Analyze This: Marsupial gliders may avoid the ground to dodge predators

Gliders and possums wearing activity trackers provide hints at why gliding evolved

a photo of a mahagony glider (a small fuzzy marsupial) clutching a branch

Mahagony gliders are endangered animals that live in Australia. Researchers don’t yet know why these and some other marsupials evolved to glide. A comparison of mahogany gliders with related but non-gliding animals suggests that gliding helps the animals stay away from ground-based predators.

© Martin Willis/Minden Pictures

Bats are the only mammals that fly. But other mammals, such as some squirrels and lemurs, can glide through the air. They do so on membranes that stretch between their limbs. Scientists have wondered why these mammals evolved to sail through the sky. Now, new research hints that some mammals glide to avoid predators on the ground.

In mammals, gliding has evolved at least nine times, says Jasmin Annett. She’s an ecologist at the University of the Sunshine Coast in Sippy Downs, Australia. Among a group of mammals called marsupials, gliding occurs in only one family. This family includes the endangered mahogany glider (Petaurus gracilis). But these nocturnal animals can be tricky to study.

To search for clues about the purpose of gliding, Annett’s team compared the behavior of two captive mahogany gliders with that of four brushtail possums (Trichosurus vulpecula). These bushy-tailed animals are closely related to mahogany gliders. But they don’t glide.

For their research, the scientists caught wild brushtail possums. “If you ever want to trap brushtail possums, use peanut butter sandwiches,” Annett says. “They love them.”

The team outfitted the creatures with collars or cat harnesses bearing motion sensors. These sensors tracked changes in the animals’ speed and direction.

The researchers then matched some observed animal behaviors with the motion data collected during those actions. For instance, their dataset included the motions recorded when climbing, eating or sleeping.

A machine learning algorithm studied these matched sets of behaviors and motion sensor readings. That allowed the algorithm to spot animal behaviors in new movement data. Annett’s group used the algorithm to identify animal behaviors during hundreds of additional hours of sensor data for each species.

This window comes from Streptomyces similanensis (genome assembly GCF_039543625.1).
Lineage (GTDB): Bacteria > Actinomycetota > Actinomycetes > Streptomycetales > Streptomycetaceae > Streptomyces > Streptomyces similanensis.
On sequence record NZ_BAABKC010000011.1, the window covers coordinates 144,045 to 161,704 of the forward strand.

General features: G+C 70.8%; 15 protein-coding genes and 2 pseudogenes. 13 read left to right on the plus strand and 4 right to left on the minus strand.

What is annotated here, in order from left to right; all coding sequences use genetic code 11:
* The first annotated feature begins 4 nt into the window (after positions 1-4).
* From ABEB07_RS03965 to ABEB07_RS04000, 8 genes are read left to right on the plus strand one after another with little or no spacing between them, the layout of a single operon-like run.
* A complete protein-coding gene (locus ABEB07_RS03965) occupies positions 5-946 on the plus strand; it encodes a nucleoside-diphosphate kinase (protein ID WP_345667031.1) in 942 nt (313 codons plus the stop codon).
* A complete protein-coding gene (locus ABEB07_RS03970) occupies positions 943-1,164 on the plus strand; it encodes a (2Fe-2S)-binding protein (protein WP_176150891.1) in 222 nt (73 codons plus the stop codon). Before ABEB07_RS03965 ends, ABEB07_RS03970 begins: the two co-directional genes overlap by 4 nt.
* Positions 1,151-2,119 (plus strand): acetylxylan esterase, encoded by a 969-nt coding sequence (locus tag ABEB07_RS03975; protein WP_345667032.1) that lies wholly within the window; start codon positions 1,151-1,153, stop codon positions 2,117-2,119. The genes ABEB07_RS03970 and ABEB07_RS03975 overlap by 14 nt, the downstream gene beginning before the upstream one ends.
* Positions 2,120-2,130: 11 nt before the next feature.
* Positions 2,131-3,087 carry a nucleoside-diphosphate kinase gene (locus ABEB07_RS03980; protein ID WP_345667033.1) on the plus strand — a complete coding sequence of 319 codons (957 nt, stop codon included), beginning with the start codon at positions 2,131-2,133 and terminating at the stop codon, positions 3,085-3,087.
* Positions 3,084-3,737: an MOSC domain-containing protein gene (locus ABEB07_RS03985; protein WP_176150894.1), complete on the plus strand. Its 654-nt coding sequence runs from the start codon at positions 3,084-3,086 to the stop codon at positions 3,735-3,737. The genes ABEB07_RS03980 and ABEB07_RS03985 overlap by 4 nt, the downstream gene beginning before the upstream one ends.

On average, mahogany gliders used more energy moving around than brushtail possums did. And their activity levels peaked at different times of day. Mahogany gliders also spent more of their time hanging out in the higher sections of their enclosures.

That suggests that marsupials’ gliding may have evolved to help the creatures steer clear of predators on the ground. The team shared their findings November 28 in the Journal of Zoology.

To better understand activities that set gliders apart, the researchers hope to compare them with other non-gliding marsupials. One might be the ringtail possum, which spends more time in the trees than brushtail possums do.

Data Dive:

  1. Look at Figure 1. What is the pattern of brushtail possums’ activity across the 24-hour day? Are they diurnal (active during the daytime) or nocturnal (active at night)?
  2. When were the mahogany gliders most active? How does their activity pattern compare with that of brushtail possums?
  3. Look at Figure 2. What behaviors did brushtail possums spend the most time doing?
  4. What behaviors did mahogany gliders spend the most time doing?
  5. How much time did brushtail possums spend in activities on the ground? How much time did mahogany gliders spend in activities on the ground?
  6. Another hypothesis for why gliding evolved is that it allows animals to quickly cover large distances. What are some ways the researchers could study this idea?

Carolyn Wilke is a former staff writer at Science News Explores. She has a Ph.D. in environmental engineering. Carolyn enjoys writing about chemistry, microbes and the environment. She also loves playing with her cat.

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